We tend to think of learning as something that happens to students. This is too bad because thinking in this way sells teaching 11 short of a dozen in terms of what actually happens. Consider the following. You are the student; I'm the instructor, and I set out to teach you that learning is a reciprocal process in which both the student and the environment (including me as the teacher) are changed. How can this be, you wonder, since you expect to learn while I already know the stuff I'm teaching?

It's true that I have a grasp of both what I want to teach you and how I expect you'll respond to the material. In fact, because I've already taught this to others like you, I even have a pretty good idea of how you'll respond to what I present and to me as the teacher.

Nevertheless, teaching changes me, too. Let's say that you learn what I teach just as I anticipate you will. You ask questions on difficult issues just as others have in the past, and you ruminate on interesting things just as others have before you. You even realize the same insights as have former learners who've encountered what you're learning. All very predictable, all quite satisfactory. But what have I learned as the teacher?

What I've learned is that the ways in which I'd researched and determined what I planned to teach you were probably appropriate to you. I was probably correct in my assessment of what you needed and wanted to learn, and in the ways in which I proposed to engage you and so provide you opportunities to reflect on what you were learning. Was this a lot for me to learn? Probably not, since I suspect that most experiential learning of this sort follows a steep learning curve the first few times a teacher presents something new, and then it reaches a plateau.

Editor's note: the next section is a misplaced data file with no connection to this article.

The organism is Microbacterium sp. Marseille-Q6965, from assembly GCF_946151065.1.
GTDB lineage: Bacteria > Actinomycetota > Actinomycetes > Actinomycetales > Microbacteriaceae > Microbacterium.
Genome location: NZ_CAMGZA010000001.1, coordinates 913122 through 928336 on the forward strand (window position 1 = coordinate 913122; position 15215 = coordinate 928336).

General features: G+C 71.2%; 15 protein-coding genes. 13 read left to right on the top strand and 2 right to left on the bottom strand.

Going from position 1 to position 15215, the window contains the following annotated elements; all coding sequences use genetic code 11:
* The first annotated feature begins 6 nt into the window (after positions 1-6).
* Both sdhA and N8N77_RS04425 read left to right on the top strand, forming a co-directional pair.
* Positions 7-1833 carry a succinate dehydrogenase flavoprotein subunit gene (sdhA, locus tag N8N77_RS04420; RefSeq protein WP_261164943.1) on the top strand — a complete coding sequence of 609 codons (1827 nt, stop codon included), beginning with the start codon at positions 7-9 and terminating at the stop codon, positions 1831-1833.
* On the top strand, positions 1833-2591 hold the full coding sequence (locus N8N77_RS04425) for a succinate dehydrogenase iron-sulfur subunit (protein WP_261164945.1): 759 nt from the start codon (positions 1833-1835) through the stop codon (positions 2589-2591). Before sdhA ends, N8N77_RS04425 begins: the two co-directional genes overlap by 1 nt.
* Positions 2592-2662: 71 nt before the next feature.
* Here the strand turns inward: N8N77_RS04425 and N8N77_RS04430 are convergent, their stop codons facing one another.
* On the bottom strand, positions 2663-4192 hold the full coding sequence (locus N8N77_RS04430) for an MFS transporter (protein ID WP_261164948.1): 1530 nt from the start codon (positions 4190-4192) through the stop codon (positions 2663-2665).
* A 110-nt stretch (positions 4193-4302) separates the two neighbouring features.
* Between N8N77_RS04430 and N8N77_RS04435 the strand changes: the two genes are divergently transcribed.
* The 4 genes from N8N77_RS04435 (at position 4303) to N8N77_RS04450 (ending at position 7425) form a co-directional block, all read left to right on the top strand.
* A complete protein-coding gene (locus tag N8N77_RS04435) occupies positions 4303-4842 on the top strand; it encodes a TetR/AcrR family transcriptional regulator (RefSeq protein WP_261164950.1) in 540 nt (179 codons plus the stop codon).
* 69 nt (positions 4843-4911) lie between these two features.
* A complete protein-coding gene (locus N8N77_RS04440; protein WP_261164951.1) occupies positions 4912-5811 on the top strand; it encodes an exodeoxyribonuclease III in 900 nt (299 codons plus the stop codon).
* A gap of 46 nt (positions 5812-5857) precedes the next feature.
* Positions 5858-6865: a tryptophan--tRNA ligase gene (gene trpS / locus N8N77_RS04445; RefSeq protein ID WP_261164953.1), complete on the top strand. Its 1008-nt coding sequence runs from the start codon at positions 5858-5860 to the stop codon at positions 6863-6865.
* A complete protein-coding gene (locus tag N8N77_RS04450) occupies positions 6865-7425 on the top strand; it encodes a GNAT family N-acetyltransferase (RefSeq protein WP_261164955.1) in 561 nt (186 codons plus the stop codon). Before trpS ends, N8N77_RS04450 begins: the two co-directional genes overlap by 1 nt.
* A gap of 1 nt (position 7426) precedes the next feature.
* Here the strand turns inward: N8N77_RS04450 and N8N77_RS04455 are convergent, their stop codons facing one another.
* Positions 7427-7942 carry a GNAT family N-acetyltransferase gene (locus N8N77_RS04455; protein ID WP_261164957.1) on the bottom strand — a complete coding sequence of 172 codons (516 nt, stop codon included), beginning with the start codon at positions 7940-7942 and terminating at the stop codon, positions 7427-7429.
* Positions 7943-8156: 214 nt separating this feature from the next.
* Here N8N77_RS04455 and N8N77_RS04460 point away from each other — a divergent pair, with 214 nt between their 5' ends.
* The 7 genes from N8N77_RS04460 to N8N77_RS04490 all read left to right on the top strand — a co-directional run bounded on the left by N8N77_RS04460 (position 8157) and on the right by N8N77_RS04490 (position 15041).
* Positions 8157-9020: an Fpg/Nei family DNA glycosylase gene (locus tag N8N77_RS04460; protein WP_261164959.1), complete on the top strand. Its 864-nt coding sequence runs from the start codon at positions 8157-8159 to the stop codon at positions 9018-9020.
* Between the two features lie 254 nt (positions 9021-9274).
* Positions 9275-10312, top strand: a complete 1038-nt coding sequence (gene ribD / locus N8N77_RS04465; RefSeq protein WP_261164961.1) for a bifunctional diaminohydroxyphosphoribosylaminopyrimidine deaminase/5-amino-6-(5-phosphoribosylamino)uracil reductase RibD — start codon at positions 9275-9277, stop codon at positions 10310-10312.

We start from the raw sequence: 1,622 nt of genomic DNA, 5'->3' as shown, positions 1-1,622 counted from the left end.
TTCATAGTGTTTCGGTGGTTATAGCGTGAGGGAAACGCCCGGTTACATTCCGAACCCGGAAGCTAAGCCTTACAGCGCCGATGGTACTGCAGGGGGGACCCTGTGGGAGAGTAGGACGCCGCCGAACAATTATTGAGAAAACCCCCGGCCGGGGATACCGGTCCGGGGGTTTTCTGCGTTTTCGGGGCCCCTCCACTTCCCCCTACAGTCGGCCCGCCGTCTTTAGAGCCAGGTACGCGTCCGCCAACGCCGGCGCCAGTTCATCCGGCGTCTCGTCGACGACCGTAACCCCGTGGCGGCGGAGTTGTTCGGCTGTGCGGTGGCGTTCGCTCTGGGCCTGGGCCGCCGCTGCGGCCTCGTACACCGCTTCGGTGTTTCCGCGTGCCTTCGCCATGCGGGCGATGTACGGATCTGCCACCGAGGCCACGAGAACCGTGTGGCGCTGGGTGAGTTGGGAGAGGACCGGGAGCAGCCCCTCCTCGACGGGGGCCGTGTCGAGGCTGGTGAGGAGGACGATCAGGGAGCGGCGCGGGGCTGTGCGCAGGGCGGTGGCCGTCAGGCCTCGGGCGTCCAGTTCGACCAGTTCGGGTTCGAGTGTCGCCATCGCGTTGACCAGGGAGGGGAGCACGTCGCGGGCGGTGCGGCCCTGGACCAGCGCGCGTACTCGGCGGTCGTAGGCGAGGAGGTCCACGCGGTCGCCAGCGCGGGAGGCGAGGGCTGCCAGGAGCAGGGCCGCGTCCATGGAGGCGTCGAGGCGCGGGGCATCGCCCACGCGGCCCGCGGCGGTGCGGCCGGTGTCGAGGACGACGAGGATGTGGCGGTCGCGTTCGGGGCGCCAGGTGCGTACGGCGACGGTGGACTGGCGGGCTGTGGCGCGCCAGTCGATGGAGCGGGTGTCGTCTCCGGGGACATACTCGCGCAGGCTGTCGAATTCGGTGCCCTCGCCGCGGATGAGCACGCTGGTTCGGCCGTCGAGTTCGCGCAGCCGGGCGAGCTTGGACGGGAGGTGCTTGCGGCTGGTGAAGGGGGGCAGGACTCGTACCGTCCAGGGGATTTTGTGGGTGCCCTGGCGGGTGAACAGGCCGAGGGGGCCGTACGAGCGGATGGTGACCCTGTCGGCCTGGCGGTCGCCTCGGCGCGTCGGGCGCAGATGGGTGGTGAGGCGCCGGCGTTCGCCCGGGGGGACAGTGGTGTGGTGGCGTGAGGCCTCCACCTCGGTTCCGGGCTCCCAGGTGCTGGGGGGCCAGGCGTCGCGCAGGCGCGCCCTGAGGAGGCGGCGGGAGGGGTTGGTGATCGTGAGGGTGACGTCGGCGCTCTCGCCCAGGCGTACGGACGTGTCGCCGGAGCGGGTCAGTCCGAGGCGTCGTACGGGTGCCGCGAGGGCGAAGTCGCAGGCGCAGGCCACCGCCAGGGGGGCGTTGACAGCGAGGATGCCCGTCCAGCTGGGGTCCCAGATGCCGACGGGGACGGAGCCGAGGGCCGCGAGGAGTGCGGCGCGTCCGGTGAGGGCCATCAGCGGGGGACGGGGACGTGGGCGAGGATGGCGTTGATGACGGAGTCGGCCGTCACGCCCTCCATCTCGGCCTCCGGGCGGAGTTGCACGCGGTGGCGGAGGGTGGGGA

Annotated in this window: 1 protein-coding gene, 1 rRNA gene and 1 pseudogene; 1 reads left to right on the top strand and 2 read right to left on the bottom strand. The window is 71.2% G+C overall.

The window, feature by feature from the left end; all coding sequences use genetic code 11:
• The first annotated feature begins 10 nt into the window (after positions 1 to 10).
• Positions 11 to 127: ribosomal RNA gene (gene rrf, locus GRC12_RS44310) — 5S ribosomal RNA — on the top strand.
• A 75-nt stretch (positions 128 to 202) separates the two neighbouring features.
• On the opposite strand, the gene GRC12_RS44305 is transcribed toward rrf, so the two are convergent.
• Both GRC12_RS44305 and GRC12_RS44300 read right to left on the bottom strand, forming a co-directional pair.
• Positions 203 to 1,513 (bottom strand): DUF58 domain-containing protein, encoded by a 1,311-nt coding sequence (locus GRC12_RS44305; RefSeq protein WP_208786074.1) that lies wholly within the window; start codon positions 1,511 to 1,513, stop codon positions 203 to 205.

Unexpected Insights

So here I am on the plateau, and then you ask a question or find some problem in what I've been teaching that I hadn't expected. Now I have to reflect more carefully on what is taking place so I can better respond to the interesting situation you've created. This kind of reflection in the heat of action often results in new insights — both for me as the teacher and for you as the learner. I don't know about you when you teach, but this kind of thing makes teaching really fun for me.

Pursuing this a bit further, part of the mythology of teaching is that you never know anything as well as you do after you've taught it to someone else. I'm not certain that there are evidence-based studies supporting this wisdom, but that's OK; some things don't really need to be rigorously tested to be useful.

And this little bit of mythology is a motivation for teaching. Teachers can and should have the expectation that planning instruction, observing students as they work with the educational materials, and then reflecting on what took place afterwards provides insights of the most fundamental and delicious variety. When this fails to happen to me, I'll know it is time to stop teaching.

Nothing New? That's OK

An example of the kind of insight I have in mind occurred years ago when a student told me he'd learned nothing from a presentation I gave. When I told him I was sorry and that I felt bad that he had wasted his time by attending my session, he smiled and said that I shouldn't be. “What I got from the session,” he explained, “was that the things I knew were up-to-date.” And what I got from my conversation with him was the realization that people attend learning activities not only to gain new skills and knowledge, but to increase their confidence in what they already know and can do.

Take-home message? Teaching and learning are reciprocal activities in which both student and teacher are enriched through their mutual efforts.




Henry B. Slotnick, PhD, PhD, visiting professor, University of Wisconsin Medical School in Madison, conducts research on how physicians learn. He has been recognized by the Alliance for CME with several awards for his contributions to CME. You can e-mail your questions or topic ideas to Slotnick at hbslotnick@facstaff.wisc.edu.